Your browser doesn't support javascript.
Mostrar: 20 | 50 | 100
Resultados 1 - 1 de 1
Mais filtros

Base de dados
Intervalo de ano de publicação
BMC Psychol ; 10(1): 251, 2022 Nov 04.
Artigo em Inglês | MEDLINE | ID: mdl-36333780


BACKGROUND: Emotional stimuli used as targets of working memory (WM) tasks can moderate age-related differences in WM performance, showing that aging is associated with reductions in negativity bias. This phenomenon is referred to as the positivity effect. However, there is little research on whether emotional distractors have a similar moderating effect. Moreover, the underlying neural mechanism of this effect has not been studied. In this study, we examined the behavioral and neurophysiological basis for age differences in resistance to emotional distractors within WM. METHODS: Older adults (n = 30, ages 60-74) and young adults (n = 35, ages 19-26) performed a 2-back task in which a digit was superimposed on a face with a happy, angry, or neutral expression as a distractor. Event-related potential (ERP) was simultaneously recorded to assess P2, N2, and later positive potential (LPP) amplitudes. RESULTS: Older adults were less accurate and slower than young adults on the WM task. Moreover, the results demonstrated a significant interaction between age and emotional valence on response accuracy, young adults' performance was worse when the distractor was neutral or positive than when it was negative, but there was no effect of the emotional valence of distractors on older adults' WM performance. ERP analyses revealed greater P2 amplitude in older adults than young adults, regardless of the emotional valence of distractors. However, older adults and young adults did not differ on N2 or LPP amplitude, and negative distractors elicited greater N2 than positive distractors in both age groups. CONCLUSIONS: The behavioral findings provided evidence of age-related reductions in negativity bias. Thus, the behavioral measures indicated a positivity effect in WM. However, the ERP results did not show this same interaction. These discrepant results raise questions about whether and to what extent older and young adults differ in controlling the effect of emotional distractors in WM.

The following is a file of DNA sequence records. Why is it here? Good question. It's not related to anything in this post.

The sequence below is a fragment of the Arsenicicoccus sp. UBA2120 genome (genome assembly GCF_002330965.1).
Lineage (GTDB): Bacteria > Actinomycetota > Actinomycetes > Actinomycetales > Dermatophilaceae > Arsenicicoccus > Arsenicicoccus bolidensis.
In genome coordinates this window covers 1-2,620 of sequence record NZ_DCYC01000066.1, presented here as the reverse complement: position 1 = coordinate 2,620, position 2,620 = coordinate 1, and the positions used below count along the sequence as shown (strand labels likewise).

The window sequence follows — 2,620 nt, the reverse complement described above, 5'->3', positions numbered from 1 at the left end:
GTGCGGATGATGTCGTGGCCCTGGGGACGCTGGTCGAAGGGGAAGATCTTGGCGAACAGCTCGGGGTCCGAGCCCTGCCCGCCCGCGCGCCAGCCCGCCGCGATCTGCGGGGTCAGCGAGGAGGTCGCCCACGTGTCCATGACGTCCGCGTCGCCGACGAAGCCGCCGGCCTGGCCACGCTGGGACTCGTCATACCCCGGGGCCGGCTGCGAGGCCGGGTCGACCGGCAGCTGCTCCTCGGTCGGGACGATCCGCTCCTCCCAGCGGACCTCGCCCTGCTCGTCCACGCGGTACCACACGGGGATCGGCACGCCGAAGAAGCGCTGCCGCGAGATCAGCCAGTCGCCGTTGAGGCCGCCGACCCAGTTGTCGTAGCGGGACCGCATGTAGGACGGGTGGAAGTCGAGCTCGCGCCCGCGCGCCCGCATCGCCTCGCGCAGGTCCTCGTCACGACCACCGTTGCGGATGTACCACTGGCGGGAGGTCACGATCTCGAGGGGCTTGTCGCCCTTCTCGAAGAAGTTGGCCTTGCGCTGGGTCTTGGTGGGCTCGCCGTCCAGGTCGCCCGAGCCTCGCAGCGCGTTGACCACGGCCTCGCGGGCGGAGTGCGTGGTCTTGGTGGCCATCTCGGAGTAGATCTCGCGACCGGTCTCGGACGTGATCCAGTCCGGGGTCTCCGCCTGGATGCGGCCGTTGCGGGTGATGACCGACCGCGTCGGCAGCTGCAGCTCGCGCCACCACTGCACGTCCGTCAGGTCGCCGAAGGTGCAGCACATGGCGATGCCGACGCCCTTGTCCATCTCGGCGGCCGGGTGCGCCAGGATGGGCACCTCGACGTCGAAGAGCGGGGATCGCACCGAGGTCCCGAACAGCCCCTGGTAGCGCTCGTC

Atenção , Memória de Curto Prazo , Adulto Jovem , Humanos , Idoso , Pessoa de Meia-Idade , Adulto , Memória de Curto Prazo/fisiologia , Atenção/fisiologia , Emoções/fisiologia , Potenciais Evocados/fisiologia , Envelhecimento/psicologia